Lab Grown Meat

Lab-grown meat & what local restaurant owners have to say about it

Don’t be a chickenLab-grown meat has moved from the future to the present. Here is what local restaurant owners have to say about it.

Story By Bailey Gilliam

Whether you’re a meat lover or a vegan, there is growing concern about the environmental impact of the meat industry. But the world is experiencing a food revolution that may eventually change all of that. The Food and Drug Administration has given the green light to three companies to begin producing and selling lab-grown chicken in the U.S. Upside Foods, Good Meat and Joinn Biologics are the first companies aiming to bring no-slaughter protein to the market.  

Also referred to as cultivated meat, lab meat is grown in steel tanks using cells from a living animal, fertilized egg or bank of stored cells. In other words, no animals need to be killed. In producing lab-grown meat, the cells are grown in bioreactors similar to those that make beer. That’s where they’re immersed in a carefully regulated nutrient solution that encourages them to grow until they become actual pieces of meat. It is real meat, not “fake meat.” Cell-based meats should not be confused with plant-based meats, such as meat from Beyond Meat or Impossible Foods, which is made with vegetables. What do local restaurants think about it? 

While the concept of cultivated meat doesn’t sound pleasant to many people, it is something to consider. These three companies approved in the U.S. aren’t the only ones jumping on the cultivation bandwagon. Over 150 companies are staking a future in the market. For example, Sci-Fi Foods, founded by “burger-obsessed food lovers,” aims to blend cultivated beef with a plant-based recipe to produce a hybrid burger that, they say, will be better for the planet. More and more people are investing in this process because people realize that the environment is in danger. One-third of all human-induced greenhouse gas emissions come from food production. Poultry operations are linked to water pollution of oceans and drinking water. Animal feeding operations are a risk factor for the emergence of diseases spread between animals and people.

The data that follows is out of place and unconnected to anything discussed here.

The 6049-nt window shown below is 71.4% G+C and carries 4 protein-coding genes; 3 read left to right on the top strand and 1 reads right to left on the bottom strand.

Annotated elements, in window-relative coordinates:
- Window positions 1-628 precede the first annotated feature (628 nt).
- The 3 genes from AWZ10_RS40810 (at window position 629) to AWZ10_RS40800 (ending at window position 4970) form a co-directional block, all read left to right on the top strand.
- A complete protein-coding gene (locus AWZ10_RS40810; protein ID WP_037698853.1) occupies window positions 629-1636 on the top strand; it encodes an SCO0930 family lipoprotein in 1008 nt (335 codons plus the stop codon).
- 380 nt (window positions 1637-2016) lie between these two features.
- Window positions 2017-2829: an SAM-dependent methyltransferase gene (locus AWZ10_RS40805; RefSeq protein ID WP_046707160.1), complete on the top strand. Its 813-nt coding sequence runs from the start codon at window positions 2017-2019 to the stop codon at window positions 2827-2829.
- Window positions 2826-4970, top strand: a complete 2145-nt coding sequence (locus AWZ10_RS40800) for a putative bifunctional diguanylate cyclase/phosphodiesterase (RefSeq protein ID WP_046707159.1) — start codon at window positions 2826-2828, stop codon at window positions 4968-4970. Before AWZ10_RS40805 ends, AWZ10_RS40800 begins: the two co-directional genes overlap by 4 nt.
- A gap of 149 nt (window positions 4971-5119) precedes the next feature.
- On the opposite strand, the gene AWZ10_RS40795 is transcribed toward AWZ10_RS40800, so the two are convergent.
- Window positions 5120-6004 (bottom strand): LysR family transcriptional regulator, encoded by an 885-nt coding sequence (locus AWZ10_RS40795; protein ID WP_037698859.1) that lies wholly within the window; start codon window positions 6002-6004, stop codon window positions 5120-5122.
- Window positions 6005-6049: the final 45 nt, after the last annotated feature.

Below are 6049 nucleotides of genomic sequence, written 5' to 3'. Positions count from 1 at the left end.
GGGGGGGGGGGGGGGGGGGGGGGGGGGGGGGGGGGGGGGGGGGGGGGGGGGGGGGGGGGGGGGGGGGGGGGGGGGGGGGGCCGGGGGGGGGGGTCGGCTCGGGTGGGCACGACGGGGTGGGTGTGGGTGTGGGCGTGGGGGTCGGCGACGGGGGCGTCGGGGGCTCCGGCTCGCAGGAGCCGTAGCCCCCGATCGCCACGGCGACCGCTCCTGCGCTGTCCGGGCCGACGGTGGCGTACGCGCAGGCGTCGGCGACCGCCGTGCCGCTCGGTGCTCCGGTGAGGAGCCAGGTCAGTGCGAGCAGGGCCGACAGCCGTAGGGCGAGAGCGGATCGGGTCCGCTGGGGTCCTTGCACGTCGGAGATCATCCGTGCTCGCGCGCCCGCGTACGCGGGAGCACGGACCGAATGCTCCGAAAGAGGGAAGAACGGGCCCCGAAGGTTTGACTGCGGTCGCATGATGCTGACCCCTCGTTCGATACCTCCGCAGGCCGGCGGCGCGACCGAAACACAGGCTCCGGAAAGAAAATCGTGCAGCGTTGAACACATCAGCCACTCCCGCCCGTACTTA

Cultivated meat can squash health and environmental concerns regarding what’s in your meat or how it’s made. You can grow all the meat you want without raising, transporting and slaughtering billions of animals yearly. Meat can be produced with only half the water, protecting the oceans and drinking water from manure and fertilizer pollution. There’s potential to save millions of acres of land by growing food and restoring biodiversity while eliminating millions of tons of annual CO2 emissions from the atmosphere and cutting the air pollution caused by animal farming in half. As for antibiotics, there’s no need for them since lab-grown meat is produced in sterile labs. Another plus is that there’s no need to use growth-promoting hormones. Clean, safe and humane is the advantage of this technology over conventional ways of raising livestock, which can harbor foodborne pathogens such as E. coli and salmonella.

Companies have gained plenty of investors, including Bill Gates and John Doerr, and are valued at more than a billion dollars. Some of the largest companies involved in traditional meat production, Tyson and Cargill, also have invested. But what about locals? 

Here are more thoughts from local restaurants. The reviews were mixed, but anything is possible.

Hudson’s Seafood House on the Docks

Owner Andrew Carmines: “I wouldn’t say never. But so far, I haven’t read or heard anything (from those not being paid extremely well) that it’s restaurant ready or a reasonable substitute for the real thing. Journalists have said that texturally it’s pretty weird. I haven’t tasted it, but I think it will probably be a while. I would serve it if my customers said, ‘Hey, this is so good, you should serve it.’ Regarding seafood, I don’t think it’s out of the realm of possibility. In some markets seafood has gotten so expensive that it might catch on quicker. But no way for me right now. I love seafood so much – it’s exactly how Mother Nature intended it. But, hey, if they create a grouper fillet that’s better than one that my boats catch, I’m all for it – if it’s healthy. That’s another thing. But it’s really cool that so many people care about the planet. Regardless of whether or not this gains traction, people are trying to help the earth, and that’s really cool.”

Owner Andrew Carmines of Hudson's Seafood

Nunzio Restaurant + Bar

Chef Nunzio Patruno: “I am not familiar with this product. But before we put this on the guest’s plate, the companies need to do a major campaign in the restaurant industry to see if it is suitable to serve. If the large population of diners does not accept it, it is not worth it for us to experiment.”

Chef Nunzio Patruno

The G-Free Spot

Chef Nicole Gardner: “So my thoughts… Eeek! I’m a little hippie at heart, so I’m not in love with it, and I’m really a ‘salt of the earth’ kinda gal, which is funny considering I was a chemistry major in college, so I will not be using it personally or in our bakery.”

Chef Nicole Gardner

Charlie’s Coastal Bistro

Owner Margaret Pearman: “Our chef, Joe Castillo, is interested in it, wants to taste it and would like to experiment with it when it becomes commercially available.”

Margaret Pearman of Charlies Coastal Bistro

Truffles Cafe

Owner Price Beall: “My preference is to support farmers who grow their crops and raise their animals in a healthy, safe and responsible way. Test tube chicken? No thank you!”

Owner Price Beall - Truffles Cafe

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